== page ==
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Cultural expectations impact success


Throughout history, our country has indoctrinated the entire world with the idea of the “American Dream” — the hope that through hard work and determination, one can achieve happiness and prosperity.

The United States, dubbed the “Land of Opportunity,” fosters more immigrants than any other country. Immigrants come here in search of a better life, opportunity and education for themselves and their families. Many have moved specifically to Palo Alto due to high paying jobs and great schools for their children to go to. Although the decision to move here yields many long-term benefits, most migrants, if not all struggle with assimilating into the customs and lifestyles of their new country, especially if they have Eastern culture due to different values and languages.

Consequently, many migrants from Eastern cultures are ridiculed for being unable to follow cultural norms. This has spawned a stereotype for people specifically from Eastern regions — fresh off the boat — typically characterized by people from Asia.

In today’s culture, “fresh off the boat” culture is typically defined as exhibiting inadequate or broken English along with lack of appropriate manners. But at Palo Alto High School, it is also tied with pressure to succeed due to the long lengths that families have traveled to receive a westernized education. Many parents come to America to receive a higher paying jobs and expect their children to earn as much when they grow up.

Junior Hua Zheng’s family’s motivations were discrete. Zheng emigrated from China to Canada in 2010, first moving to Milpitas and then to Palo Alto. Both his parents still work in China, but they had bought a house here for Zheng to attend high school in the United States.

“My family moved here for a plethora of reasons, but it was primarily to grant me a western education,” Zheng said. “In China, a western education has more prestige. Even when I still lived in China, my parents sent my brother to a British boarding school.”

Due to parents going to great lengths for the sake of their children’s education, students are overwhelmed by unreachable standards that Asian parents hope will result in the direct compensation of their struggle to move to the United States.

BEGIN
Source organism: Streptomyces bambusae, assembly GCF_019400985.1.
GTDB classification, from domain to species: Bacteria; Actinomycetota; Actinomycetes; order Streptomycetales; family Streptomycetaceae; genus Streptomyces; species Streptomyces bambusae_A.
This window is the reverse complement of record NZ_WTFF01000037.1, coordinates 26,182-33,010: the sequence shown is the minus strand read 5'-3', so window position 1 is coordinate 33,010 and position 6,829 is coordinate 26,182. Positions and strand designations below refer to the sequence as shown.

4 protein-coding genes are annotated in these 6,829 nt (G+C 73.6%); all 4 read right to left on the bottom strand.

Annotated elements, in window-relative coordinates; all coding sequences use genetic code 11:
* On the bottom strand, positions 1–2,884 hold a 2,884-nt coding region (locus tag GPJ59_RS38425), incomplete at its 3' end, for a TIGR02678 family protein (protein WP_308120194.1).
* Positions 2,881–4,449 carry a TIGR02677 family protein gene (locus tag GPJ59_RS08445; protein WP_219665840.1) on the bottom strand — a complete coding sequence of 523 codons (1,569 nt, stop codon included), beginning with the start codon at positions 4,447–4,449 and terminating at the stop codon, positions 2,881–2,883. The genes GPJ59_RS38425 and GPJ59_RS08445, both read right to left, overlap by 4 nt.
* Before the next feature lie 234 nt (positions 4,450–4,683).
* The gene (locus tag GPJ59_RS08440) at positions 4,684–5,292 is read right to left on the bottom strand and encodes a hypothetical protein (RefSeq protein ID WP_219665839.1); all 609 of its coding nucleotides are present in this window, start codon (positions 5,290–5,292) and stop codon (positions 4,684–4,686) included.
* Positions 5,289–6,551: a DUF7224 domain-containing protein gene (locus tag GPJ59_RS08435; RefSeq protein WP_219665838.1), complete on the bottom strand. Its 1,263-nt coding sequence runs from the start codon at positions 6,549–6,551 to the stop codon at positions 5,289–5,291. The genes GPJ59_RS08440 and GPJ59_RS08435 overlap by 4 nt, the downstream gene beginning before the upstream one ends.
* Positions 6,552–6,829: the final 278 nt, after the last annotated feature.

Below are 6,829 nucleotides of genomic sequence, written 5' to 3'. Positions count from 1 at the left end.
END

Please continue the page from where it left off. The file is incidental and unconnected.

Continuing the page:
“Parents don’t understand student life here. They have unrealistic expectations for me when it comes to academics.”

Jerry Yang, Junior

Contrary to most places in the United States, the struggles of pressure far outweigh the struggles of transitioning to a new culture in a diverse area like Palo Alto.

The high-pressure and result-based lifestyles that are seen in many Paly mirrors that of Eastern cultures. The Bay Area has been touted as among the most diverse areas of the United States, which is consequently reflected in its schools.

“The cultures between here and Eastern countries are more similar than people think,” Zheng said. “People have same values and  a lot of the things they do in there are the same as in the United States.”

In addition, most schools have an English Second Language (ESL) program which provides assistance for those adapting to the new language. However, the ESL program has many flaws and for the most part, isn’t really helpful. Students are bound by the program until they are able to pass a language test and therefore declared English proficient. During this time, students of the program are limited in their ability to take certain classes even if they are fully qualified to do so.

“ESL program initially was helpful for like a semester but became pretty useless later on,” said an anonymous Paly student. “I think it actually hinders progress to an extent.”

As a matter of fact, most immigrants who come here learn much more through other activities, like books and TV shows. Resources that are directed towards younger children could prove to be valuable for those learning a new language. Nevertheless, languages are still best learned by speaking the language, which ESL programs provide a haven for immigrants to speak English with confidence.

“A lot of [ESL] programs don’t really help. I could have learned more from it, but you have to work harder,” Zheng said. “I think I learned more from watching Cartoon Network.”

On top of that, ESL programs allow students of similar international backgrounds to meet. Consequently, many new immigrants become friends with other immigrants, forming communities and cliques dedicated to such backgrounds.

“I feel closer to other immigrants since I have more things in common with them,” Zheng said. “When my brother was in Britain, he hung out with other newly immigrated people, even if they weren’t from the same region he came from.”

Even though many view those stereotypes as negative, they are not as radical as people would seem and many are actually admittedly true.

“Most of what the public thinks is actually true,” Zheng said. “I don’t really think too much about them.”

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